- EducationDay in the life of a convict
- Part 1: 1788–1815The convicts’ colony
- Part 2: 1815–1822For the civic good
- Part 3: 1822–1826Back to business
- Part 4: 1826–1837A world of pain
- Part 5: 1837–1848The turning tide
A farmer’s boy from Westmeath, Ireland, Peter Killeen (also Killern and Killyan) grew up in extreme poverty and found a way of making a living through theft. He was transported to New South Wales in 1826 and inspected at the Hyde Park Barracks. Killeen was unfortunate: at a time when eight out of ten convicts were sent out to work in more desirable jobs as settlers’ servants, he was kept at the barracks to labour in government gangs.
Killeen apparently wasn’t a very careful pickpocket – he had 26 previous convictions when he was charged in 1826 and sentenced to seven years’ transportation. Killeen was one of 200 Irish prisoners loaded onto the Boyne in Cork harbour, sailing for New South Wales on 29 June 1826. After a speedy voyage of four months, his ship pulled into Sydney, and the men were landed and taken directly to the Hyde Park Barracks, where they were lined up in the yard, and inspected by Governor Darling.
One hundred and ninety-nine male prisoners; per ship Boyne, were landed in the forenoon of Wednesday last.- They were marched off to the Hyde Park Barracks, where they were inspected as usual by his Excellency the Governor
The Monitor, 17 November 1826, p2
First assigned to work for David Maguire, Killeen was returned to the barracks to labour in a government gang. Perhaps it was Killeen’s lack of a special skill or maybe a mischievous look in his eye that kept him at the barracks when so many others were being assigned for distribution around the colony. By night, Killeen shared the sleeping wards with nearly 1000 men, awoke to the sound of the yard bell each day, and left at sunrise to toil in one of the many government gangs, probably doing unskilled labour such as road work.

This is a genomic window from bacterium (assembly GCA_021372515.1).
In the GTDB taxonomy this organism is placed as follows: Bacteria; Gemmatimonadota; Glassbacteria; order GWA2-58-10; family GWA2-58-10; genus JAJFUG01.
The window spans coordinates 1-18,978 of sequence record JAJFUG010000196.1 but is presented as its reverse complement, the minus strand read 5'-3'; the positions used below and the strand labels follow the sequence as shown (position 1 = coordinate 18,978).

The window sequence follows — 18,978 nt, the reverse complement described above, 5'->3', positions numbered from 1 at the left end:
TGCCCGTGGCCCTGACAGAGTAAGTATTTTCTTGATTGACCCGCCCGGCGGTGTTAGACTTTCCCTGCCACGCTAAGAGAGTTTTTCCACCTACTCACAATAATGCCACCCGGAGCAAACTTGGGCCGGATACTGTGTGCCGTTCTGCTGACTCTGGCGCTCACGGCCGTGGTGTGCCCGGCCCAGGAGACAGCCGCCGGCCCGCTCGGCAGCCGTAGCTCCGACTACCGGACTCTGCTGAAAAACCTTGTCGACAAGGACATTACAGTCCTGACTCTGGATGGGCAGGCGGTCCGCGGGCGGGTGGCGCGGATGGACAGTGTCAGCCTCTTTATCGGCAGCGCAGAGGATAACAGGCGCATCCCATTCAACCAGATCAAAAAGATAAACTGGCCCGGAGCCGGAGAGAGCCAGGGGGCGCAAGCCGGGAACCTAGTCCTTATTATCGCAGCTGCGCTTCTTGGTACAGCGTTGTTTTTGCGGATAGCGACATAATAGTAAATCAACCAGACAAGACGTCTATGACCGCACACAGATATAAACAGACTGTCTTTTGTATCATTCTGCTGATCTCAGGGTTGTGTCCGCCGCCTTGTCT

At this time, as a young man with only a seven-year sentence, Killeen had a real chance to make good, serve his time and return home. But he was troublesome and seems to have been a compulsive thief, perhaps despite his best intentions. In 1828 Killeen ran away and was next charged with robbery and banished away up the coast to the new penal settlement at Moreton Bay. Shipped back to Sydney in 1832, he had served his seven years, and was granted his Certificate of Freedom. But he didn’t stop there – three months later he was back in court for theft and ordered to work again on the roads, his feet dragging along under the weight of leg-irons.
While back in Sydney to give evidence at a court case, Killeen was held in the Phoenix hulk, a prison ship floating on Sydney Harbour, and then back in the wards he knew so well at the Hyde Park Barracks. In 1833 he was freed, but was soon hauled back into court for bushranging, and sentenced to seven years on Norfolk Island, known for its brutal treatment of prisoners. By now Killeen had become a career criminal. After another Certificate of Freedom in 1841, and then another theft, he was sent south to the end-of-the-line prison – Port Arthur, Van Diemen’s Land, where he rotted for 15 years. Killeen’s perpetual larceny continued throughout the 1870s and 80s, right up until his death at age 83 from ‘senile decay’ in 1889, in Hobart Gaol.